رویه های اجتماعی احساسات والدین و ارتباط آنها با شخصیت و تنظیم احساسات
|کد مقاله||سال انتشار||مقاله انگلیسی||ترجمه فارسی||تعداد کلمات|
|34919||2010||6 صفحه PDF||سفارش دهید||4804 کلمه|
Publisher : Elsevier - Science Direct (الزویر - ساینس دایرکت)
Journal : Personality and Individual Differences, Volume 49, Issue 7, November 2010, Pages 694–699
This study aimed to examine parent emotion socialisation practices and their association with personality and emotion regulation (ER). Mothers (n = 353) and fathers (n = 206) of children and adolescents (n = 372; 10–18 years) completed measures of the five factor model of personality, ER, responses to child negative emotions, and emotional expressiveness. All five personality factors were related to parenting, with openness and agreeableness being most pertinent to socialisation practices. Although there were some significant associations between parent ER and emotion socialisation, ER explained very little variance in parenting after controlling for personality. The findings provide important insights into individual differences in emotion socialisation practices.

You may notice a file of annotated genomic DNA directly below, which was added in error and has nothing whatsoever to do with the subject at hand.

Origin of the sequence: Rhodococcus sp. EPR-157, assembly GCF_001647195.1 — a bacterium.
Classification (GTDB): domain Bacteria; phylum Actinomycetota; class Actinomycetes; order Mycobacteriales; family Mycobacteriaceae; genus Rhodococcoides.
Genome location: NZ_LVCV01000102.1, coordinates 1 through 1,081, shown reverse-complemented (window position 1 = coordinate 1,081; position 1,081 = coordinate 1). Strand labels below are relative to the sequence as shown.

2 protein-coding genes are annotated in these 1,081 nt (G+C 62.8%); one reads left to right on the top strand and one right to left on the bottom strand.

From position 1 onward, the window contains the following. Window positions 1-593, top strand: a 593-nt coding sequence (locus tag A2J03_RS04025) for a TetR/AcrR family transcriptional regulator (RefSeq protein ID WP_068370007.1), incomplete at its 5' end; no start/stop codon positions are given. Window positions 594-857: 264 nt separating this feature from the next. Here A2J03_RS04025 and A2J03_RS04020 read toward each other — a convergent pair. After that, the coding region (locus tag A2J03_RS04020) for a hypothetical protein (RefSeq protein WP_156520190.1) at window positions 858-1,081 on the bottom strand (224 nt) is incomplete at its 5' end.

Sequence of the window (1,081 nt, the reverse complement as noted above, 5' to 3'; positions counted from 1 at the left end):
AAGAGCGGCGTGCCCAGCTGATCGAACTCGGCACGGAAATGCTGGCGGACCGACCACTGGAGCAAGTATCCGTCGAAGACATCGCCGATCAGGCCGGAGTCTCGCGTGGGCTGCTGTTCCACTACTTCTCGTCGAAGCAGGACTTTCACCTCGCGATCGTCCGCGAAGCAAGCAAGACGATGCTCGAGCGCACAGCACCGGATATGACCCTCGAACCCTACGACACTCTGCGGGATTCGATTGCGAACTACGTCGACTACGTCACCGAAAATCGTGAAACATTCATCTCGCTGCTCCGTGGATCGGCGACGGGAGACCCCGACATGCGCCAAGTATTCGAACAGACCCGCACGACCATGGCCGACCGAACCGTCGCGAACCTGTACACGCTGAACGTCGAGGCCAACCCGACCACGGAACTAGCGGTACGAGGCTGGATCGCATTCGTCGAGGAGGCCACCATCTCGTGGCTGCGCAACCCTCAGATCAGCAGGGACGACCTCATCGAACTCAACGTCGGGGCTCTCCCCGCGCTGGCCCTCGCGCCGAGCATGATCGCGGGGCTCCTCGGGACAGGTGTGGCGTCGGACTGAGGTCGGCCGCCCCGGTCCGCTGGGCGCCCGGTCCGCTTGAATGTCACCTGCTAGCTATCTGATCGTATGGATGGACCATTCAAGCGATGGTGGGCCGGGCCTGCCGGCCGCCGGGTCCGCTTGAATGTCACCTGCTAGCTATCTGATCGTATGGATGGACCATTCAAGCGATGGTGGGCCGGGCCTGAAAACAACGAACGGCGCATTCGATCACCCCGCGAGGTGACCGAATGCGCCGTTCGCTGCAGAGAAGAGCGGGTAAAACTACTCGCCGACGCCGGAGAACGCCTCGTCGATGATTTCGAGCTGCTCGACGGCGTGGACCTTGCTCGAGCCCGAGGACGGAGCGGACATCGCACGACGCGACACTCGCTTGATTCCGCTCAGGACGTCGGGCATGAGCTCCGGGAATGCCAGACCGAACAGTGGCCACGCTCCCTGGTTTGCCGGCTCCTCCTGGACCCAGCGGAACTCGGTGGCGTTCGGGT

According to Belsky (1984) the determinants of parenting fall into three categories: parent characteristics, child characteristics and contextual factors. Of these, he argued that parent personality is the most important. Subsequently, researchers have utilised the five factor model of personality (neuroticism (N), extraversion (E), openness (O), agreeableness (A) and conscientiousness (C); McCrae & John, 1992) to investigate this proposition (Metsäpelto and Pulkkinen, 2003 and Oliver et al., 2009). Despite a growing body of research demonstrating important links between emotion socialisation practices and children’s socioemotional functioning (Denham et al., 2007 and Saarni, 2007), there have been very few studies investigating associations between parent characteristics and emotion socialisation. Studies of parent personality have generally hypothesised that optimal parenting is associated with lower N and higher E, O, A and C. This is based on the assumption that these traits lead to positive parenting practices via their influence on factors such as emotional stability, enjoyment of and engagement in parent–child interactions, degree of restrictiveness regarding child behaviours and experiences, tendency toward compassion and the provision of structure (Belsky & Jaffee, 2006). Although there are some inconsistencies, existing studies of factors such as warmth, control, communication and limit setting have found general support for the above hypothesis (e.g., Metsäpelto and Pulkkinen, 2003 and Oliver et al., 2009). Moreover, a meta-analysis of 30 studies yielded small but significant effect sizes indicating that lower N and higher E, O, C and A were associated with greater parental warmth and behaviour control, while lower N and higher A were associated with greater autonomy support (Prinzie, Stams, Dekovic, Reijntjes, & Belsky, 2009). Emotion socialisation represents the various social agents that shape children’s development of emotional competence (Denham et al., 2007). This can include direct influences occurring during parent–child interactions, or more indirect influences such as overall family emotional climate (Morris, Silk, Steinberg, Myers, & Robinson, 2007). Of relevance, Fabes and colleagues (Fabes et al., 2001, Fabes et al., 2002 and Jones et al., 2002) investigated the way in which parents respond to children’s negative emotions. In general, they found that parents who responded by addressing the cause of their child’s distress, by helping their child cope with the emotion, or by encouraging emotional expression had children with positive socioemotional outcomes. In contrast, parents who responded by minimising the child’s experience, by punishing emotional expression or by becoming distressed themselves had children with poorer functioning. Studies investigating relationships between parent personality and these types of responses are needed. Parents’ valence and frequency of emotional expressiveness (EE) is thought to be a key aspect of family emotional climate and in turn related to child outcomes. Numerous studies support this, finding that parents who express more positive emotion and less negative emotion have children with greater emotion understanding, social competence and psychological well-being (Eisenberg et al., 2003 and Halberstadt and Eaton, 2003). Furthermore, Smith et al. (2007) reported that greater positive EE was associated with mothers’ higher E, O and A, while greater negative EE was associated with mothers’ higher N and lower A and C. Parents’ emotion regulation (ER) may also be of relevance to emotion socialisation. ER refers to the processes through which emotional experience is evaluated, monitored, maintained and modified (Thompson, 1994). Gross and colleagues (Gross and John, 2003, Gross and Levenson, 1997 and John and Gross, 2004) have investigated two specific ER strategies: cognitive reappraisal which involves changing the way one thinks about a situation and expressive suppression which involves hiding one’s emotional response from others. Their findings have indicated that greater use of reappraisal and less use of suppression are associated with better psychological and interpersonal functioning. In addition, reappraisal and suppression have been found to be related to the five factor model of personality (Gross & John, 2003). Although it is feasible that parents who have more functional ER would use more constructive emotion socialisation practices, there is little empirical research examining this. In one related exception, Gottman, Katz, and Hooven (1996) reported that parent meta-emotion (i.e., the way parents feel about emotion) predicted parenting practices including warmth, praise and negative affect. The current study aimed to examine associations between parent personality, ER, and two types of emotion socialisation practices: (1) the way parents respond to children’s negative emotions and (2) the valence and frequency of parents’ EE. It was hypothesised that positive socialisation practices (supportive responses, expressive encouragement, positive EE) would be associated with higher levels of E, O, A, C and reappraisal, and lower levels of N and suppression. In contrast, it was hypothesised that less positive socialisation practices (non-supportive responses, distress reactions, negative EE) would be associated with lower levels of E, O, A, C and reappraisal, and higher levels of N and suppression. The study further aimed to examine the incremental validity of ER in relation to emotion socialisation over and above that of personality. Although previous studies have reported differences in personality and parenting between men and women (e.g., women report higher O and A and more positive socialisation practices; Metsäpelto and Pulkkinen, 2003 and Wong et al., 2009), the investigated relationships were not expected to differ between mothers and fathers. Nevertheless, due to the lack of research in this field, mothers and fathers were examined separately.